Page 3 of 3
contextualised in the broader political progressions of the era, the movement towardsmass democratisation as a result of the legislative reforms in 1867 and 1884contributing to the channeling of popular political energies into a form of jingoisticimperialism with notions of racialist superiority buttressing ideas of divinely ordaineddomination.
Such imperial nationalism required the active co-operation of therather aloof Queen Victoria, who after a prolonged and unpopular absence from thepublic limelight re-entered high society with unparalleled grandeur in the twentyyears preceding the
fin de siècle,
undergoing a profound transformation from the socalled
petulant widow to imperial matriarch
and in doing so becoming the iconicfigure in the imagery and imagination of empire.
The gradual atrophy of the crown
s effective political prerogative throughout thenineteenth century enabled it to discharge the duties of an apolitical constitutionalfigurehead with far greater efficacy than previous politically pro-active incumbents.Indeed , such perceived non-partisanship provided the newly constituted imperialmonarchy, as envisaged and effectuated under the premiership of Disraeli, to appearas truly representative of the global British imperial family, ensuring in the longerterm that moves among settler colonies towards greater political autonomy would notnecessarily appear incongruous with their traditional sentimental fealty to the throne;the reigning King or Queen appearing merely as a disinterested party whose solicitudeextended equally to all his/hers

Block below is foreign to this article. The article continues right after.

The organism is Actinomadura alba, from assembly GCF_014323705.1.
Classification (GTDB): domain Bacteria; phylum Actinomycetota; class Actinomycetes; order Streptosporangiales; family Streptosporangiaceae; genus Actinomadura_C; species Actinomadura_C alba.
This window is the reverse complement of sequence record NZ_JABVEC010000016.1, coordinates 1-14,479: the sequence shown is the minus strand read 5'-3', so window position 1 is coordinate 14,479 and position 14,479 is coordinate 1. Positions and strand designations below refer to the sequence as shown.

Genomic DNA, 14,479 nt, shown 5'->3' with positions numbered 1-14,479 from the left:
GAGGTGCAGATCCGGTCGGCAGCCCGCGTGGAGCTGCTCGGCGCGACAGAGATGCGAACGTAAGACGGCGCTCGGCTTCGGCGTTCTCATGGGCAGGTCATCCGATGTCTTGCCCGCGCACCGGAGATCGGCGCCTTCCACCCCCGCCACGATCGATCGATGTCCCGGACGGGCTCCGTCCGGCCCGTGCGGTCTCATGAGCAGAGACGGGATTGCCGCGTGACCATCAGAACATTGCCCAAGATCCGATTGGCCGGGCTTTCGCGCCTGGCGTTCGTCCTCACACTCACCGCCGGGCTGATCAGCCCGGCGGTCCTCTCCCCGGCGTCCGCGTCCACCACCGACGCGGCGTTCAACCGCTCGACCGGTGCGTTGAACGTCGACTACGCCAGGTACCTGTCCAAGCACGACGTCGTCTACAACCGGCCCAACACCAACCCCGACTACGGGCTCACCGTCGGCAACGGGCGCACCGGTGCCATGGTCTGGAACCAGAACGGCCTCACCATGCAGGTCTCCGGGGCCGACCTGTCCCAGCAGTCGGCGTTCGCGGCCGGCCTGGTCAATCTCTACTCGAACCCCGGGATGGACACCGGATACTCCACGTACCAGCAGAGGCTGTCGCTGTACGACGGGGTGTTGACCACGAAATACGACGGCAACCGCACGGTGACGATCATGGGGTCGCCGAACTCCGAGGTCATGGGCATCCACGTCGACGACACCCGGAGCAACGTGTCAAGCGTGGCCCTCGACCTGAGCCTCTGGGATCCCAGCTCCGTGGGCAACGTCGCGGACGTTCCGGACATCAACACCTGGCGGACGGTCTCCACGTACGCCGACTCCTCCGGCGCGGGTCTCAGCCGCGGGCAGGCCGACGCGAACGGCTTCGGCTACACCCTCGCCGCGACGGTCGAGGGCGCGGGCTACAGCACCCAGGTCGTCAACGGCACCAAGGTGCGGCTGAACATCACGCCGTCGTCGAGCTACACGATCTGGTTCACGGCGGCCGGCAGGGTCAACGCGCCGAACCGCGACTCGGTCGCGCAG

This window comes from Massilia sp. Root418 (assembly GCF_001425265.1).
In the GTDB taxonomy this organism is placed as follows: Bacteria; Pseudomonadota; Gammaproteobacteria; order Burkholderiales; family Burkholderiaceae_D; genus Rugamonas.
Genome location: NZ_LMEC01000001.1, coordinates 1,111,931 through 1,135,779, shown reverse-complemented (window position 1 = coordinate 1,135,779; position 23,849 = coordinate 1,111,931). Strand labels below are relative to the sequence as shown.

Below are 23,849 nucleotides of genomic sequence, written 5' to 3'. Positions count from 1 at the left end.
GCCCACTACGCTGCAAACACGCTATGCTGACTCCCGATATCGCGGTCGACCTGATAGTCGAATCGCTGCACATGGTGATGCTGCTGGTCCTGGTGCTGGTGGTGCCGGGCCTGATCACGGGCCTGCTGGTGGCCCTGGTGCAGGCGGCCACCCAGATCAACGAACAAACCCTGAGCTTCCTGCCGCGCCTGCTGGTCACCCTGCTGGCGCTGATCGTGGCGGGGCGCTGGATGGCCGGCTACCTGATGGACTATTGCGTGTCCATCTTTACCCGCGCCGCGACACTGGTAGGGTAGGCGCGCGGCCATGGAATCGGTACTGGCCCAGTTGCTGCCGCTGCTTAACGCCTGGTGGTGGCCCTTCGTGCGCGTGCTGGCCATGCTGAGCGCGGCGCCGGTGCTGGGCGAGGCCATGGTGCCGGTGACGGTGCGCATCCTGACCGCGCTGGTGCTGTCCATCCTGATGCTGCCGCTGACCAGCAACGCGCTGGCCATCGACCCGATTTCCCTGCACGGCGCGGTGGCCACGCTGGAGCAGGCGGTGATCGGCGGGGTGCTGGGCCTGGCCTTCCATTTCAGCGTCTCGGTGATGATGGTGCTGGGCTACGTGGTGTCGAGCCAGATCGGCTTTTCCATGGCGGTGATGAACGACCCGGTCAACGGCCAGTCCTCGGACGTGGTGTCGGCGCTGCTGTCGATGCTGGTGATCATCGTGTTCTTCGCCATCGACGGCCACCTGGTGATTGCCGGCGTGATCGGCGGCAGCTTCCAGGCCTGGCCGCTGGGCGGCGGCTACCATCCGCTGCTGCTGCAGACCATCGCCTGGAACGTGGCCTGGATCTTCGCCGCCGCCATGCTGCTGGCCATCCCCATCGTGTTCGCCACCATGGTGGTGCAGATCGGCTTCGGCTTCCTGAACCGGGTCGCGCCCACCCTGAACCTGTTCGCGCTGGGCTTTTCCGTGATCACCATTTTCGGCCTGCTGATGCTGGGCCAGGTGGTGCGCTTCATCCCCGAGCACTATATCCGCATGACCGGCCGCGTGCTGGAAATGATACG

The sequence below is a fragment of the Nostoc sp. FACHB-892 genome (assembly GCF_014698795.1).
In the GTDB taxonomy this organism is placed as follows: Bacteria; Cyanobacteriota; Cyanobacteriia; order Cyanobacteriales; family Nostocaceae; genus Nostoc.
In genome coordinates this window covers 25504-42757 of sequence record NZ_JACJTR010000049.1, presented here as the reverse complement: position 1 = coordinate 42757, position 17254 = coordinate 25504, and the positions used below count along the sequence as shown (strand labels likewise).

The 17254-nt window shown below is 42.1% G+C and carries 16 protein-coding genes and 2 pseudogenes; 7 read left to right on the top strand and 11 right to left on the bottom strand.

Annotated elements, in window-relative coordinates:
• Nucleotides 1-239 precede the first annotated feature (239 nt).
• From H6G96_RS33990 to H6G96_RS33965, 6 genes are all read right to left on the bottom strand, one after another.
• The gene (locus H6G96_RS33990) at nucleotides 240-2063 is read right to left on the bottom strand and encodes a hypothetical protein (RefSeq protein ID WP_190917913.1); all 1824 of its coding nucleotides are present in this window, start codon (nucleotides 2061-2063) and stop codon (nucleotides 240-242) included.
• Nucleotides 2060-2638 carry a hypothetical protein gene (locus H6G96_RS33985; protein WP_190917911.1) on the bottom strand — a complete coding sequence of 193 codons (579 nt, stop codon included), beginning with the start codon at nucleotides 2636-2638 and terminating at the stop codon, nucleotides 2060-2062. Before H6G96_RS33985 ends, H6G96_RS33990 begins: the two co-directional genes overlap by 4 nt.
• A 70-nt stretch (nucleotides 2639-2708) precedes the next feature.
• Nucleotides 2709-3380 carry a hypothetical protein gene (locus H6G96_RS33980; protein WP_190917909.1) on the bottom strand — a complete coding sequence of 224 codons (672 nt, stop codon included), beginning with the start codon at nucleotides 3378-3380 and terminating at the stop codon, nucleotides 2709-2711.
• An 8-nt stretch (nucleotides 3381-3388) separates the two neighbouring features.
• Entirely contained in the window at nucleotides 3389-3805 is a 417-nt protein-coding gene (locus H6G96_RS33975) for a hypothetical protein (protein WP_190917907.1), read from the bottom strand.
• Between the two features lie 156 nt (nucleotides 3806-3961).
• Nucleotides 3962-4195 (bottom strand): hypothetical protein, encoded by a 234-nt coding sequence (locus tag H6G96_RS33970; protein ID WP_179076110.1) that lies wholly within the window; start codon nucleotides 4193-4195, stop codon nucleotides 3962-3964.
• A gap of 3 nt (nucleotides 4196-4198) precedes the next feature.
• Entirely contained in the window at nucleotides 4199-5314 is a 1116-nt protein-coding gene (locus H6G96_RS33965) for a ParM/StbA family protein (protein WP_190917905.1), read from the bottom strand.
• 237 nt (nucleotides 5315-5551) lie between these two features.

realms and territories.
However such an apoliticalperception of the monarchy was at times at odds with the practice, the Britishgovernment occasionally utilised royal tours and crown symbolism as a means of promoting their own foreign policy interests, this being the case in 1939 when KingGeorge VI embarked on a tour of Canada. It was anticipated that the lavishing of thepersonal attention of the sovereign upon his Canadian subjects would under gird theunity and interdependence of the empire and curtail nascent signs of isolationism inthe event of imminent war.
According to historians David Cannadine and Peter Marshall colonial Britonsaspired to mould their newly acquired landscapes into sociological replicas of theidealized home country, importing and endeavouring to perpetuate the conservativegradated social structures and societal mores prevailing in Victorian Britain. IndeedPeter Gibbons and Andrew Porter have lucubrated further on what might be termed aform of colonial cultural dissonance, that is the desire to recreate the stability andsecurity of the familiar as a reaction to an alien and amorphous geo-cultural climate.
Britain and Empire, 1880-
1945 (New York, 2002), p.5.
Simon C. Smith,
British Imperialism 1750-1970
(New York, 1998), p.79.
Ornamentalism: How the British saw their Empire
(New York, 2002),p.101
The BBC, the CBC, and the 1939 Royal Tour of Canada
, Cultural andSocial History 2006, p.432.
Cultural Colonization and National Identity
New Zealand Journal of History
, Vol.36, Part 1 (Auckland 2000), pp. 7, 8 and Andrew Porter,
Empires in the Mind
The Cambridge Illustrated History of the British Empire
(Cambridge, 1996), p. 186.